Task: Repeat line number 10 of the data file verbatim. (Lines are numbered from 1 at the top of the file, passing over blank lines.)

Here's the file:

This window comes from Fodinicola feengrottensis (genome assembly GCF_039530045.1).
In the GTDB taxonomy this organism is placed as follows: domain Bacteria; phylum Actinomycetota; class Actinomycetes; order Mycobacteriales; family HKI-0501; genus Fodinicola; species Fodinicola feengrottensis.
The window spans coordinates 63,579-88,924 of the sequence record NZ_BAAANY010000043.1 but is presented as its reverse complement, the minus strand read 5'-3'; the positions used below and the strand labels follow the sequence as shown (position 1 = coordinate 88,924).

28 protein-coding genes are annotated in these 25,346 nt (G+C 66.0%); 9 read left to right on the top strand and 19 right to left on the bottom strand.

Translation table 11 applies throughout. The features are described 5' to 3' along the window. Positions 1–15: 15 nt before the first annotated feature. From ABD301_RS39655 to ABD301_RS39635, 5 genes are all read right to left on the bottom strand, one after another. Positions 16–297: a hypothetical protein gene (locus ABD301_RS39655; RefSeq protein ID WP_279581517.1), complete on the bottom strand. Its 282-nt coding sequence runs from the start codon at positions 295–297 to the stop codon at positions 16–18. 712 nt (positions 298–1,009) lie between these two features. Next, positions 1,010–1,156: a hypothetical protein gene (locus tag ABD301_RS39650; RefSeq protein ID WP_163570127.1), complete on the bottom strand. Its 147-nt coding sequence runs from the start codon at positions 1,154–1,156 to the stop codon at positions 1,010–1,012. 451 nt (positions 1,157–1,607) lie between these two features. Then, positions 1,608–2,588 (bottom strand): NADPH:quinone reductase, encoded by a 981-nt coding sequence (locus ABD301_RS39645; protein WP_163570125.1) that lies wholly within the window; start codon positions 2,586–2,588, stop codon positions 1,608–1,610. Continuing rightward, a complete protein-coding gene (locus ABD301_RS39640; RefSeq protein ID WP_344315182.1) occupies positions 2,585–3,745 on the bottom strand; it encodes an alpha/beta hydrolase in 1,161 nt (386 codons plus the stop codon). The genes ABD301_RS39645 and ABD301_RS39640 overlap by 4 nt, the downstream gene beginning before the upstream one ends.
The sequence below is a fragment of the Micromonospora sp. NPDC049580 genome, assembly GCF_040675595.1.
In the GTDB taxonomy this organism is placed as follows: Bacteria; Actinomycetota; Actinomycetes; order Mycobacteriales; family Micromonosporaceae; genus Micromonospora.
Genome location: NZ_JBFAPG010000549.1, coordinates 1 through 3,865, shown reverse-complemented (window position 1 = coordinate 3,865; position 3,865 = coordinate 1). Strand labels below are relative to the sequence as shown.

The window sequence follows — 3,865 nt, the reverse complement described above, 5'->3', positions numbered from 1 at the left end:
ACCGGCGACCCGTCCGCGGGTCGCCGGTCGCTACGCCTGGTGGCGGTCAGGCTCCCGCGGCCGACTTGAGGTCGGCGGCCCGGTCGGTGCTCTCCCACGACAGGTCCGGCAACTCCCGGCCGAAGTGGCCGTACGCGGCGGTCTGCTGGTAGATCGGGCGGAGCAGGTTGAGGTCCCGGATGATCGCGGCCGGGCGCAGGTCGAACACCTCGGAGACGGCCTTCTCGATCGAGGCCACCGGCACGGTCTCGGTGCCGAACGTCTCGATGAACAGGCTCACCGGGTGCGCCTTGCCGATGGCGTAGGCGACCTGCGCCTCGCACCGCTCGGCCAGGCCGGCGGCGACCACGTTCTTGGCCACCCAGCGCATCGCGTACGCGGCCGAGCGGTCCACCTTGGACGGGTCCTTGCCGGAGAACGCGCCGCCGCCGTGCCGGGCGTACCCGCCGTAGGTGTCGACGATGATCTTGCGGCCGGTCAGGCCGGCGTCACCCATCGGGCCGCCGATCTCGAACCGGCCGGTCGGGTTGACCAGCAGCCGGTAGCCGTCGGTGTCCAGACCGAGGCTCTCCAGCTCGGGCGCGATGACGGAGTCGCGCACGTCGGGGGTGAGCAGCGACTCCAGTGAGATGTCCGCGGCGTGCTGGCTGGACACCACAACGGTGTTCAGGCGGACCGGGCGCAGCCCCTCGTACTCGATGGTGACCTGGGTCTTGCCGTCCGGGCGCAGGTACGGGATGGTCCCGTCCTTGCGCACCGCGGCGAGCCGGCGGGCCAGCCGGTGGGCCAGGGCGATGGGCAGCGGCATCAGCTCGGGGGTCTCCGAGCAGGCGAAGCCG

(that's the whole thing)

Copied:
ACCGGCGACCCGTCCGCGGGTCGCCGGTCGCTACGCCTGGTGGCGGTCAGGCTCCCGCGGCCGACTTGAGGTCGGCGGCCCGGTCGGTGCTCTCCCACGACAGGTCCGGCAACTCCCGGCCGAAGTGGCCGTACGCGGCGGTCTGCTGGTAGATCGGGCGGAGCAGGTTGAGGTCCCGGATGATCGCGGCCGGGCGCAGGTCGAACACCTCGGAGACGGCCTTCTCGATCGAGGCCACCGGCACGGTCTCGGTGCCGAACGTCTCGATGAACAGGCTCACCGGGTGCGCCTTGCCGATGGCGTAGGCGACCTGCGCCTCGCACCGCTCGGCCAGGCCGGCGGCGACCACGTTCTTGGCCACCCAGCGCATCGCGTACGCGGCCGAGCGGTCCACCTTGGACGGGTCCTTGCCGGAGAACGCGCCGCCGCCGTGCCGGGCGTACCCGCCGTAGGTGTCGACGATGATCTTGCGGCCGGTCAGGCCGGCGTCACCCATCGGGCCGCCGATCTCGAACCGGCCGGTCGGGTTGACCAGCAGCCGGTAGCCGTCGGTGTCCAGACCGAGGCTCTCCAGCTCGGGCGCGATGACGGAGTCGCGCACGTCGGGGGTGAGCAGCGACTCCAGTGAGATGTCCGCGGCGTGCTGGCTGGACACCACAACGGTGTTCAGGCGGACCGGGCGCAGCCCCTCGTACTCGATGGTGACCTGGGTCTTGCCGTCCGGGCGCAGGTACGGGATGGTCCCGTCCTTGCGCACCGCGGCGAGCCGGCGGGCCAGCCGGTGGGCCAGGGCGATGGGCAGCGGCATCAGCTCGGGGGTCTCCGAGCAGGCGAAGCCG